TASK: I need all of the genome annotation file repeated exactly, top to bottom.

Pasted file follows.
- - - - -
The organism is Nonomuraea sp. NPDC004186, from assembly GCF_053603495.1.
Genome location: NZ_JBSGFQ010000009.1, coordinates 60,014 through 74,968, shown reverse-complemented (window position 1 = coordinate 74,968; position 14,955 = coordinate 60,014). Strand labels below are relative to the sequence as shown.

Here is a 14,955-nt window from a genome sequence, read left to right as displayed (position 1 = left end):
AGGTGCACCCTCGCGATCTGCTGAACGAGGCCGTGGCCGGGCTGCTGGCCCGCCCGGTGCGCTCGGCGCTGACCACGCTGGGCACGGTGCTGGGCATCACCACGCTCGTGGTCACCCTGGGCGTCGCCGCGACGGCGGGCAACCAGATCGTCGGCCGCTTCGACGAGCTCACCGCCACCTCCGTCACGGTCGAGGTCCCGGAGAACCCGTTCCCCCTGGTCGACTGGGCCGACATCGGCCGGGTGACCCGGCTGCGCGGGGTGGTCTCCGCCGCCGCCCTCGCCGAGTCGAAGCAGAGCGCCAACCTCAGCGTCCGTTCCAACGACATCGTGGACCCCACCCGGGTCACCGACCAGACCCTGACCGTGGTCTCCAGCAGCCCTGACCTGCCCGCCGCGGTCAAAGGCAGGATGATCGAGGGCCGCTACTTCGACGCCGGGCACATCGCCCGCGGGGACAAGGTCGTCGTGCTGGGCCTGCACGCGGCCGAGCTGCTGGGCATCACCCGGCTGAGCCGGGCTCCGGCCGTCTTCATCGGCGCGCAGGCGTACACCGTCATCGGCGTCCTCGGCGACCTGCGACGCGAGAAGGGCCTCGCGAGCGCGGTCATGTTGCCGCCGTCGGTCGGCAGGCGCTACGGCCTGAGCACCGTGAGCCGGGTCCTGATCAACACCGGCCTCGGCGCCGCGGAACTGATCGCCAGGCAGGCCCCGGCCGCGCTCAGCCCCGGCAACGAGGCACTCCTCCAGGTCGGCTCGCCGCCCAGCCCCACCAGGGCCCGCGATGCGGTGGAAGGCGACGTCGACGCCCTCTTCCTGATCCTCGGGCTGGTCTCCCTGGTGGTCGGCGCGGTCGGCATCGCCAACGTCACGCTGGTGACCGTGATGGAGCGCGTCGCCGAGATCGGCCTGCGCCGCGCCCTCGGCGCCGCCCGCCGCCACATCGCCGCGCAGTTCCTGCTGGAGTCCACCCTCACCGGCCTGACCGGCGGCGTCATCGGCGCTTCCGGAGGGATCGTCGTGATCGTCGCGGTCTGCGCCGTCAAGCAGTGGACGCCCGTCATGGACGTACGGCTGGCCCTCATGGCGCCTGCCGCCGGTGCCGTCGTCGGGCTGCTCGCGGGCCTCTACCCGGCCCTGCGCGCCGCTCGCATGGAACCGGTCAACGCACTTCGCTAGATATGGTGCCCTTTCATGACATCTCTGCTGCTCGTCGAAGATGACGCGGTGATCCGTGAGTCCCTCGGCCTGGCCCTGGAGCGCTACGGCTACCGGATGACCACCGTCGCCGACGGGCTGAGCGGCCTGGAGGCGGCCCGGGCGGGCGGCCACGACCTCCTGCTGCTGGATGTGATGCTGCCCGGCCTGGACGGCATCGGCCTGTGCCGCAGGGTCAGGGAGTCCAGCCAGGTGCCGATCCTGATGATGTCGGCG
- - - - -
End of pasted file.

The organism is Nonomuraea sp. NPDC004186, from assembly GCF_053603495.1.
Genome location: NZ_JBSGFQ010000009.1, coordinates 60,014 through 74,968, shown reverse-complemented (window position 1 = coordinate 74,968; position 14,955 = coordinate 60,014). Strand labels below are relative to the sequence as shown.

Here is a 14,955-nt window from a genome sequence, read left to right as displayed (position 1 = left end):
AGGTGCACCCTCGCGATCTGCTGAACGAGGCCGTGGCCGGGCTGCTGGCCCGCCCGGTGCGCTCGGCGCTGACCACGCTGGGCACGGTGCTGGGCATCACCACGCTCGTGGTCACCCTGGGCGTCGCCGCGACGGCGGGCAACCAGATCGTCGGCCGCTTCGACGAGCTCACCGCCACCTCCGTCACGGTCGAGGTCCCGGAGAACCCGTTCCCCCTGGTCGACTGGGCCGACATCGGCCGGGTGACCCGGCTGCGCGGGGTGGTCTCCGCCGCCGCCCTCGCCGAGTCGAAGCAGAGCGCCAACCTCAGCGTCCGTTCCAACGACATCGTGGACCCCACCCGGGTCACCGACCAGACCCTGACCGTGGTCTCCAGCAGCCCTGACCTGCCCGCCGCGGTCAAAGGCAGGATGATCGAGGGCCGCTACTTCGACGCCGGGCACATCGCCCGCGGGGACAAGGTCGTCGTGCTGGGCCTGCACGCGGCCGAGCTGCTGGGCATCACCCGGCTGAGCCGGGCTCCGGCCGTCTTCATCGGCGCGCAGGCGTACACCGTCATCGGCGTCCTCGGCGACCTGCGACGCGAGAAGGGCCTCGCGAGCGCGGTCATGTTGCCGCCGTCGGTCGGCAGGCGCTACGGCCTGAGCACCGTGAGCCGGGTCCTGATCAACACCGGCCTCGGCGCCGCGGAACTGATCGCCAGGCAGGCCCCGGCCGCGCTCAGCCCCGGCAACGAGGCACTCCTCCAGGTCGGCTCGCCGCCCAGCCCCACCAGGGCCCGCGATGCGGTGGAAGGCGACGTCGACGCCCTCTTCCTGATCCTCGGGCTGGTCTCCCTGGTGGTCGGCGCGGTCGGCATCGCCAACGTCACGCTGGTGACCGTGATGGAGCGCGTCGCCGAGATCGGCCTGCGCCGCGCCCTCGGCGCCGCCCGCCGCCACATCGCCGCGCAGTTCCTGCTGGAGTCCACCCTCACCGGCCTGACCGGCGGCGTCATCGGCGCTTCCGGAGGGATCGTCGTGATCGTCGCGGTCTGCGCCGTCAAGCAGTGGACGCCCGTCATGGACGTACGGCTGGCCCTCATGGCGCCTGCCGCCGGTGCCGTCGTCGGGCTGCTCGCGGGCCTCTACCCGGCCCTGCGCGCCGCTCGCATGGAACCGGTCAACGCACTTCGCTAGATATGGTGCCCTTTCATGACATCTCTGCTGCTCGTCGAAGATGACGCGGTGATCCGTGAGTCCCTCGGCCTGGCCCTGGAGCGCTACGGCTACCGGATGACCACCGTCGCCGACGGGCTGAGCGGCCTGGAGGCGGCCCGGGCGGGCGGCCACGACCTCCTGCTGCTGGATGTGATGCTGCCCGGCCTGGACGGCATCGGCCTGTGCCGCAGGGTCAGGGAGTCCAGCCAGGTGCCGATCCTGATGATGTCGGCG